90 extra flights per day is assumed to mean 90 Departures. 90 Departures implies 90 additional Arrivals. 90 Arrivals equates to 540 flight Arrival flight events due to stacking and zigzagging through UK airspace prior to landing.
Assuming 50% the 90 extra flights are destined for UK airports this equates another 315 Departure and Arrival flight events.
In total 90 extra flights equates to 945 flight events per day with each flight event being associated with airspace noise and emissions.
The number of persons benefiting from the 90 fights will be approximately 18k. Based on current legislation the number of UK citizens impacted by increased noise and emissions will be 30+ million per everyday, 7 days a week.
The UK airspace is lawless in terms of noise and emissions as there are no legal controls or penalties in this area*.
(please use the twitter account @RichardHerson to comment on this article)
* As stated by the UK CAA. I.e. Aircraft noise is not currently a statutory nuisance in the UK. It is not covered by the Environmental Protection Act 1990 or the Noise Act 1996. This means that local authorities do not have the legal power to take action on matters of aircraft noise, and nor does the CAA have the legal power to prevent aircraft flying over a particular location or at a particular time for environmental reasons.
This article explains how to make sense of the information contained within the Aircraft Traffic Assessment Scorecard, both for the Full and 31 Day assessments.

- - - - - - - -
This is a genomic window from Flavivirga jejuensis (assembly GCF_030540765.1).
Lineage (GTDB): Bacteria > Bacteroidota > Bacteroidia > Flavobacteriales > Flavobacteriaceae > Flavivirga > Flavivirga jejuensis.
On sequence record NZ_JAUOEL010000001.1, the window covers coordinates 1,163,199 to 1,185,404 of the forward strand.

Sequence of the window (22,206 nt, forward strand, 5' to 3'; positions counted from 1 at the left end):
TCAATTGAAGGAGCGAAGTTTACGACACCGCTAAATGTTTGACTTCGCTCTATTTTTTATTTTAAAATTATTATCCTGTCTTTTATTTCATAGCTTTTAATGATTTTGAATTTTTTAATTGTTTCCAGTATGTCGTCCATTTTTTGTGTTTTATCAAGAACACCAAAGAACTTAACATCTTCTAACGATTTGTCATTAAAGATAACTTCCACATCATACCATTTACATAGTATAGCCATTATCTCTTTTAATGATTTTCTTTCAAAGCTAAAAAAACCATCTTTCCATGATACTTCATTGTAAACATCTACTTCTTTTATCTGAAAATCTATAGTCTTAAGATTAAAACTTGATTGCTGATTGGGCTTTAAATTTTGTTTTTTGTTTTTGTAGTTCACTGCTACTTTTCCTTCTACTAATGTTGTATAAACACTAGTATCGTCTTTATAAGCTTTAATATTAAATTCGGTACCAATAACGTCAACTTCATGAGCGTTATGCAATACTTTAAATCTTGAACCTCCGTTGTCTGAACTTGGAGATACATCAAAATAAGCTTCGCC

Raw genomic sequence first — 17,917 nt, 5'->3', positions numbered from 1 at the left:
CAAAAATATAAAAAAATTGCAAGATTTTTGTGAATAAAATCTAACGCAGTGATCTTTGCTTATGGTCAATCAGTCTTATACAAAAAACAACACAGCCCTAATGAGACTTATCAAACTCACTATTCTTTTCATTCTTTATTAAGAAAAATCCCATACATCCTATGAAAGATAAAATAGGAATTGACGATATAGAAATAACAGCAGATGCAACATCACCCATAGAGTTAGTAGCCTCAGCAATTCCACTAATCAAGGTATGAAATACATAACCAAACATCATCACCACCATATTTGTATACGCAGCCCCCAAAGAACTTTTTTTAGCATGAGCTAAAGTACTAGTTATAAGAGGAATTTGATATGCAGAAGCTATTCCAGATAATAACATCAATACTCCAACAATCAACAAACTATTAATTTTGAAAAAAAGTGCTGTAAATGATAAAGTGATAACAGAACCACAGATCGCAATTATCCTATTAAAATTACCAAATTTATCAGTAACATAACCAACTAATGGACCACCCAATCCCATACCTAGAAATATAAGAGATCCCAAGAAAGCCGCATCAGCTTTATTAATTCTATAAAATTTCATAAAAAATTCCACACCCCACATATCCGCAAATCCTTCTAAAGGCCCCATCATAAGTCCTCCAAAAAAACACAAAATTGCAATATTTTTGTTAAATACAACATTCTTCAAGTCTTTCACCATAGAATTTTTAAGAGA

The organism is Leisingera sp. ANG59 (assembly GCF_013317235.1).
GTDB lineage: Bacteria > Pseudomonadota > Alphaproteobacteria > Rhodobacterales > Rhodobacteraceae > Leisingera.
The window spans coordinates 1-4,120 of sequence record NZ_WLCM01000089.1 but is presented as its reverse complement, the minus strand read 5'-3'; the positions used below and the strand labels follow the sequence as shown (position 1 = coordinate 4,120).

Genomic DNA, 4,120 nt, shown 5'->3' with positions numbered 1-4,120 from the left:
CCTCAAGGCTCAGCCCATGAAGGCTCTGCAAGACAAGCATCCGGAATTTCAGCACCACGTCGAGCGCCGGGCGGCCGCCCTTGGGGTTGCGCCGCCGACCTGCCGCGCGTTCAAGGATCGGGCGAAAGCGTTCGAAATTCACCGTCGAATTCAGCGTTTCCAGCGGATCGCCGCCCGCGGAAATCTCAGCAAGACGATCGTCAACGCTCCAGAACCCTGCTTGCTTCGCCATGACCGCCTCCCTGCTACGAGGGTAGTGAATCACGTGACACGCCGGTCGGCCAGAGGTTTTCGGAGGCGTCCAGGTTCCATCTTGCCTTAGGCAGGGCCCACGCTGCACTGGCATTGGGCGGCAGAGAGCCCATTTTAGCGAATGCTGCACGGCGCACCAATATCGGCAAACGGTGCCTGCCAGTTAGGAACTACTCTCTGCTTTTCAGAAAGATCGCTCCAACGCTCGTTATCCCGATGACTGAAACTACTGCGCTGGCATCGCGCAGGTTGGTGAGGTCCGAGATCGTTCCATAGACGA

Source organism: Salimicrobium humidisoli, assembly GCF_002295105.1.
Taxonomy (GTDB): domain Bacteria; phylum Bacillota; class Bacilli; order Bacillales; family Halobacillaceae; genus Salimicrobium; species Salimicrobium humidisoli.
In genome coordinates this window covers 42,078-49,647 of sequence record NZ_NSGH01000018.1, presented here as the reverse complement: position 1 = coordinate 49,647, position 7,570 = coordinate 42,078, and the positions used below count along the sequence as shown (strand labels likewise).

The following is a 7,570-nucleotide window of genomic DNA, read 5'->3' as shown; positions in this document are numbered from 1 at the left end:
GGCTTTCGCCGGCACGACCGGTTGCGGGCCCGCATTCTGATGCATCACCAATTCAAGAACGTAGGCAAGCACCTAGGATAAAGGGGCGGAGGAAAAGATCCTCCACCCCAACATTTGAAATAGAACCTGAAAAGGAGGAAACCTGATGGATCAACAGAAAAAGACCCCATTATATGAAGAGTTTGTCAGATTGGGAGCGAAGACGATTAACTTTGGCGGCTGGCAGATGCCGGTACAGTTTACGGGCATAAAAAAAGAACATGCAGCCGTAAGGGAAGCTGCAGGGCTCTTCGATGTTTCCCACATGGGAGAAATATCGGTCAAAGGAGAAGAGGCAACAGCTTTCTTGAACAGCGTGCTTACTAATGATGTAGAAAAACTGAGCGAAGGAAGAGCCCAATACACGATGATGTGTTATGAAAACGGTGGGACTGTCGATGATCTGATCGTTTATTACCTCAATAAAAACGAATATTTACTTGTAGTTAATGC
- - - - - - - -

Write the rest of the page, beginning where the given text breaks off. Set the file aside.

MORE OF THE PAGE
Date of Survey
For the 31 Day Scorecard the date represents the end date and time for the survey. The start date and time is calculated 31 days earlier.
Whereas for the Full Scorecard the date represents when the survey was requested and is for information only.
Is the identifier for the location being surveyed.
The geo-coordinates, Lat & Long, are used to define the centre of the 1 mile Assessment airspace bubble. Typically this is the actual location of the point-of-interest.
Describes the type of assessment survey being reported. The full survey analyses 93 days of flight events based on 2019. The 31 Day survey uses the actual survey date, see above.
Assessment disruption band
The Assessment band category e.g. FREQUENT, OCCASIONAL, VERY HIGH etc. This is an important measure.
Assessment disruption value
The actual Assessment value. Useful for gaining an understanding where the location sits within the disruption band i.e. bottom, middle or top. This is an important measure.
A description that attempts to relate the Assessment to an equivalent road noise.
Shows the lower and upper levels for the Assessment band. Designed to be used in conjunction with the Assessment disruption value. This is important data.
Flight holding stack identified?